Built in the 17th century, the Mauritshuis is a fine example of Dutch Classicist architecture. Home to the Royal Picture Gallery since 1822, its opulent rooms are filled with Golden Age masterpieces including Vermeer's ‘Girl with a Pearl Earring’ (c.1665), ‘The Goldfinch’ (1654) by Carel Fabritius, and Rembrandt’s ‘The Anatomy Lesson of Dr Nicolaes Tulp’ (1632).
Prestige and heritage were at the heart of our strategy. It was important to celebrate the museum’s history, symbolising an era of extraordinary success and prosperity for the Netherlands, both culturally and economically. However, it was equally important to make visible connections with the future; making sure the museum appeals to 21st century audiences and communication technologies.
Inspired by artists’ monograms – and supported by a contemporary word-mark – the new logo overlaps reproductions of key paintings, linking the Mauritshuis to its collection. The new photographic style shows paintings within the architectural context of the museum (through doorways, for example), with colour palettes inspired by the Golden Age and the museum’s baroque interior, including its famous damask wall coverings.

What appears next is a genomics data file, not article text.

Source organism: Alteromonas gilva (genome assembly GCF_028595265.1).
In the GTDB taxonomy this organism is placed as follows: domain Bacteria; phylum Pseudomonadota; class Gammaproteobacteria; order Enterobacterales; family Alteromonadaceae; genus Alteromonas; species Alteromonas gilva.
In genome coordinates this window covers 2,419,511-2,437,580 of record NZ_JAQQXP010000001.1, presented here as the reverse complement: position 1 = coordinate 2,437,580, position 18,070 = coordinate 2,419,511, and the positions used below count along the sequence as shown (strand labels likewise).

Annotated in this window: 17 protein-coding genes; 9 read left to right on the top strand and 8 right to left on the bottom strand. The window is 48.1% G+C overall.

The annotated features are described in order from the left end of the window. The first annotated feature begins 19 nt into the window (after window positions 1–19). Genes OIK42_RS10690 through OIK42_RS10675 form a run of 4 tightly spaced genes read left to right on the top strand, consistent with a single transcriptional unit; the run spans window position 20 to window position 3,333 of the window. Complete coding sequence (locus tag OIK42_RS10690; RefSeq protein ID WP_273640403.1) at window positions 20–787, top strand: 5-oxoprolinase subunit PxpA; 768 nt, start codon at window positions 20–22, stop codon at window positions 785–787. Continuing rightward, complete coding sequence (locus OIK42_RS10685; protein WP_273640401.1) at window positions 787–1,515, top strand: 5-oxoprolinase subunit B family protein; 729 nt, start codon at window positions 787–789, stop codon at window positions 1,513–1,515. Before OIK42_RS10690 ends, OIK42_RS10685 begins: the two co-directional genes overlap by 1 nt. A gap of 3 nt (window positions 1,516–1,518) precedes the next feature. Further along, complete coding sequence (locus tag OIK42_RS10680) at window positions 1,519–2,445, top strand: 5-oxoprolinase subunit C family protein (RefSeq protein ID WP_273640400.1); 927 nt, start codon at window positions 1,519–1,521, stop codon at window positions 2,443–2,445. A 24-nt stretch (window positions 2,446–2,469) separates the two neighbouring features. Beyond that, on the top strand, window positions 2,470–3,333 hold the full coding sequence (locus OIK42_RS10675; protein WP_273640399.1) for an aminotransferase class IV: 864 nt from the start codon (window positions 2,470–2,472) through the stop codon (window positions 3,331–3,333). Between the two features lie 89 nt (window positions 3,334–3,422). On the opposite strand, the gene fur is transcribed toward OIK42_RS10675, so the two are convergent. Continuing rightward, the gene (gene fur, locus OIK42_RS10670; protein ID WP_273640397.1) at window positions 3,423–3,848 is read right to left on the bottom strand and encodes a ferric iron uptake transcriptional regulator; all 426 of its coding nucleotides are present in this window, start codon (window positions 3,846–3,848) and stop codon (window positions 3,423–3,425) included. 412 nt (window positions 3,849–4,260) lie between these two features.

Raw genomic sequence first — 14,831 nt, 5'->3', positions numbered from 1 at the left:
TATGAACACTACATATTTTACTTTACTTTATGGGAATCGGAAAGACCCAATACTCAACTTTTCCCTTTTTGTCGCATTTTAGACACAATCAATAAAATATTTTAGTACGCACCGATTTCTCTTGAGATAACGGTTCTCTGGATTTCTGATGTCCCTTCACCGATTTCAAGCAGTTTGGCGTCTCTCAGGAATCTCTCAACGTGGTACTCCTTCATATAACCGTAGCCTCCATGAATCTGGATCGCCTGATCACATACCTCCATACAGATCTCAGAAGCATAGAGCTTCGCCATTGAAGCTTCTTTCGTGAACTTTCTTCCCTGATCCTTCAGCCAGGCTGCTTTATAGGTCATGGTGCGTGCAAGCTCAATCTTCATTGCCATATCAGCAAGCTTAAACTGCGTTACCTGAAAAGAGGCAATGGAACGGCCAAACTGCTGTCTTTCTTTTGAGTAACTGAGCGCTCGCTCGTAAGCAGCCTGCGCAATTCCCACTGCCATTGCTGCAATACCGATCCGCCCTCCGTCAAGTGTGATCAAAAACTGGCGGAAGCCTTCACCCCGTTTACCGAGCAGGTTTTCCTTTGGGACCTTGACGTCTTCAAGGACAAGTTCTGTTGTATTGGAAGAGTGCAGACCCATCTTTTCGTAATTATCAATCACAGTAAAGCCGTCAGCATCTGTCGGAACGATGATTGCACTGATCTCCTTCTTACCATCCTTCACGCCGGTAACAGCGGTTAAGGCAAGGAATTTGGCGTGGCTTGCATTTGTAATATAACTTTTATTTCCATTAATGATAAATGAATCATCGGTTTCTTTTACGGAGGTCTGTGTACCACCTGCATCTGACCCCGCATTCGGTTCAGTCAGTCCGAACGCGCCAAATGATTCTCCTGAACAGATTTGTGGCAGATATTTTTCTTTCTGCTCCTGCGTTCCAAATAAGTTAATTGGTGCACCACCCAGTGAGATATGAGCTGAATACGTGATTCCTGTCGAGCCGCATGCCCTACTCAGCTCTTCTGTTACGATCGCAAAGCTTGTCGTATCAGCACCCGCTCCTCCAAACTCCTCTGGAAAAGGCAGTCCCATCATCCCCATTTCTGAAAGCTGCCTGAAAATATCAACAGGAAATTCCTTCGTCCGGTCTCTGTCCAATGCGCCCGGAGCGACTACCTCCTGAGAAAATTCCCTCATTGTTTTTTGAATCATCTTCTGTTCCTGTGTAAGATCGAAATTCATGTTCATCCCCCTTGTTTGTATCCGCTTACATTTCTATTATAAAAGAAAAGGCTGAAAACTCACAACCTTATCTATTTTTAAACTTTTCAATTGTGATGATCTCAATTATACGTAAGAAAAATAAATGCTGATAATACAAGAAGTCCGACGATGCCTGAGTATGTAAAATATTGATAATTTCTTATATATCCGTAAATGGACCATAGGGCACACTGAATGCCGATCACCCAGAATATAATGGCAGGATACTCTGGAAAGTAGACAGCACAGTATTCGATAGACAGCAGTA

Applied to a vast range of collateral, from entrance tickets to trams, as well as a new and comprehensive collection catalogue, the identity has proved immensely popular. The identity clearly attracts attention, yet always remains tasteful. The look and feel is natural, open, and – based on all the feedback we’ve received – it’s been a huge success with visitors.